Commission also reaffirmed that privatised public utility companies continue to be within
the RTI Act- their privatisation notwithstanding. The Act also explicitly overrides the
Official Secrets Act and other laws in force on 15-June-2005 to the extent of any
The Act specifies that citizens have a right to:
Request any information (as defined).
Take copies of documents.
LAB Assignment, School of Business, Alliance University Page 4
Inspect documents, works and records.
Take certified samples of materials of work.
Obtain information in form of printouts, diskettes, floppies, tapes, video cassettes
'or in any other electronic mode' or through printouts.
Under the Act, all authorities covered must appoint their Public Information
Officer (PIO). Any person may submit a request to the PIO for information in writing. It
is the PIO's obligation to provide information to citizens of India who request information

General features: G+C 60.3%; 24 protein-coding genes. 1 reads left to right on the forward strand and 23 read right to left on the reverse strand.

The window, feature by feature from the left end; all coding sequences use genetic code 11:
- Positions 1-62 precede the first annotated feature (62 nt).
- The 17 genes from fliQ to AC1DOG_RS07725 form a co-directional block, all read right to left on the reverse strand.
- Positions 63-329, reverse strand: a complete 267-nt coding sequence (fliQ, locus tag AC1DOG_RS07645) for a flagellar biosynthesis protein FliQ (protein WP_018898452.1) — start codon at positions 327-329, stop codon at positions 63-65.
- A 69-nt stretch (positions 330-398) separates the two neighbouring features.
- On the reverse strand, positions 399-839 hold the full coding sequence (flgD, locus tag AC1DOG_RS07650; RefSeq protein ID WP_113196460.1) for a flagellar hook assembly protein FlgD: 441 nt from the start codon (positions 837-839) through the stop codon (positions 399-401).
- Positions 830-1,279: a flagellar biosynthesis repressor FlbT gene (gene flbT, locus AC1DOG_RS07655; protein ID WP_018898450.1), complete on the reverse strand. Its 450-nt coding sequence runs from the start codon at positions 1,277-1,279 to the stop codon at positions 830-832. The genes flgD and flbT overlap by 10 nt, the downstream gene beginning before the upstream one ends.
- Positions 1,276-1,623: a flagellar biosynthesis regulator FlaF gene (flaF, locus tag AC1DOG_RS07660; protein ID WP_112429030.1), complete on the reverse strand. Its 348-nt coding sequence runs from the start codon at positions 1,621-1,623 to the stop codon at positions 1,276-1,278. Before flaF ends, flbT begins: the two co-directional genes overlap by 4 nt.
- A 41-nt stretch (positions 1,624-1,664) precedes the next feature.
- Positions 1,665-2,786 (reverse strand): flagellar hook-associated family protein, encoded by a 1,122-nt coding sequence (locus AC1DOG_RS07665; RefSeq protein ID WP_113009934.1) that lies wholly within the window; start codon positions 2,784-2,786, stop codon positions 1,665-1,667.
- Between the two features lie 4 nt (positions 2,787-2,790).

under the Act. If the request pertains to another public authority (in whole or part) it is the
PIO's responsibility to transfer/forward the concerned portions of the request to a PIO of
the other within 5 days. In addition, every public authority is required to
designate Assistant Public Information Officers (APIOs) to receive RTI requests and
appeals for forwarding to the PIOs of their public authority. The citizen making the
request is not obliged to disclose any information except his name and contact particulars.
The Act specifies time limits for replying to the request.
If the request has been made to the PIO, the reply is to be given within 30 days of
If the request has been made to an APIO, the reply is to be given within 35
days of receipt.